Consider the ways in which the Lao language renders the names of various foreign countries. While in the cases of Vietnam and Cambodia, Lao pronounces the names of these countries quite like the natives do, there are others that are extremely different in terms of pronunciation. Two good examples from Europe are Austria and Belgium. These are pronounced in Lao as something like ‘Ottalik’ and ‘Bensik’ respectively (from French Autteriche and Belgique). It so happens that English has a huge range of possible sounds that can appear at the end of a word. In English, the rounding-off of the word ‘Laos’ with an ’s’ is a very typical thing to do, as any Lao who struggles with an ’s’ on the end of every second word will attest. In Lao, however, and many other languages of Southeast Asia, it is impossible to finish a word with sounds like ’s’,'f’,'th’, and so on. In Cantonese, for example, there is a tendency to add an ‘ee’ sound to the end of words that end with ’s’. ‘Price’, for example, is pronounced ‘pricey’, or ‘tips’ becomes ‘tipsy’, and so on. Cantonese does not have a word-final ’s’ sound, and so it has to add a vowel so that the ’s’ can be colloquially pronounced. This process of changing the pronunciation of a borrowed word to conform to the conventions of the borrowing language is called indigenisation. Laos with an ’s’ was one solution in English for the country’s name. It could have been ‘Lao’, but it may well have been ‘Lao-land’, by literal translation from the Lao. This of course happened with Thailand when ‘Prathet Thai’ was translated as ‘Thai-land’. But, for reasons which are obscure to us, ‘Pathet Lao’ is not ‘Lao-land’ and nor is it a country called ‘Lao’. Indeed, the latter usage is quite marked in English, and when used by foreigners seems almost pretentious. Of course ‘Lao’ is perfectly correct in English when used as an adjective. For example: a Lao person, the Lao language, a Lao poem, etc. One other possibility that has tended to fall into-use is ‘Laotian’. So one can say: a Laotian person, the Laotian language, Laotian poem. This, however, seems to be losing out to the more economical ‘Lao’.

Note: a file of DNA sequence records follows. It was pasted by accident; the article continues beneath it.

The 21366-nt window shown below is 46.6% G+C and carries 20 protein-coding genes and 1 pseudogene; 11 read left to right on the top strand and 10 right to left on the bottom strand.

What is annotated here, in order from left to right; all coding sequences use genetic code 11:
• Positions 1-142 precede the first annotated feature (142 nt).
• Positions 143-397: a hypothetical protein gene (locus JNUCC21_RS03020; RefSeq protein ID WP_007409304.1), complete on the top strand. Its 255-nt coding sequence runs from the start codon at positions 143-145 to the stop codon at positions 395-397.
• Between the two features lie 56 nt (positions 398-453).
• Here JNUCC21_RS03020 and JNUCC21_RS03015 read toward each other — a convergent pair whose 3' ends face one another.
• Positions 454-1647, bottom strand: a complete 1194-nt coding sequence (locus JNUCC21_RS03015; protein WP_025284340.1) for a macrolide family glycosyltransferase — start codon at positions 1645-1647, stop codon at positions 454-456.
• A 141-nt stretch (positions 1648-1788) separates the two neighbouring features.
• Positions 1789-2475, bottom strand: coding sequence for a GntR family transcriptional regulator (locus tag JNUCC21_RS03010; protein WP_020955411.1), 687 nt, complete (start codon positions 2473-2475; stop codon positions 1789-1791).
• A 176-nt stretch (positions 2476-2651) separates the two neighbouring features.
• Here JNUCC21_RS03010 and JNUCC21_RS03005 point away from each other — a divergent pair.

The old saying (in English) goes: "When in Rome do as the Romans do", but only if you are speaking Italian should you say ‘Italia’. Similarly in Laos, only if you are speaking Lao do you need to say ‘Lao’ when referring to the country.


Laocook said...

Nice article,

I was under the impression that the word for the country "Laos" was coined by the French, referring to the largest ethnic group the "Lao".

Though I may be wrong, I will have to look in to this further.

Somchai said...

I think you're correct, and that probably has a lot to do with the reason we don't call it Laoland.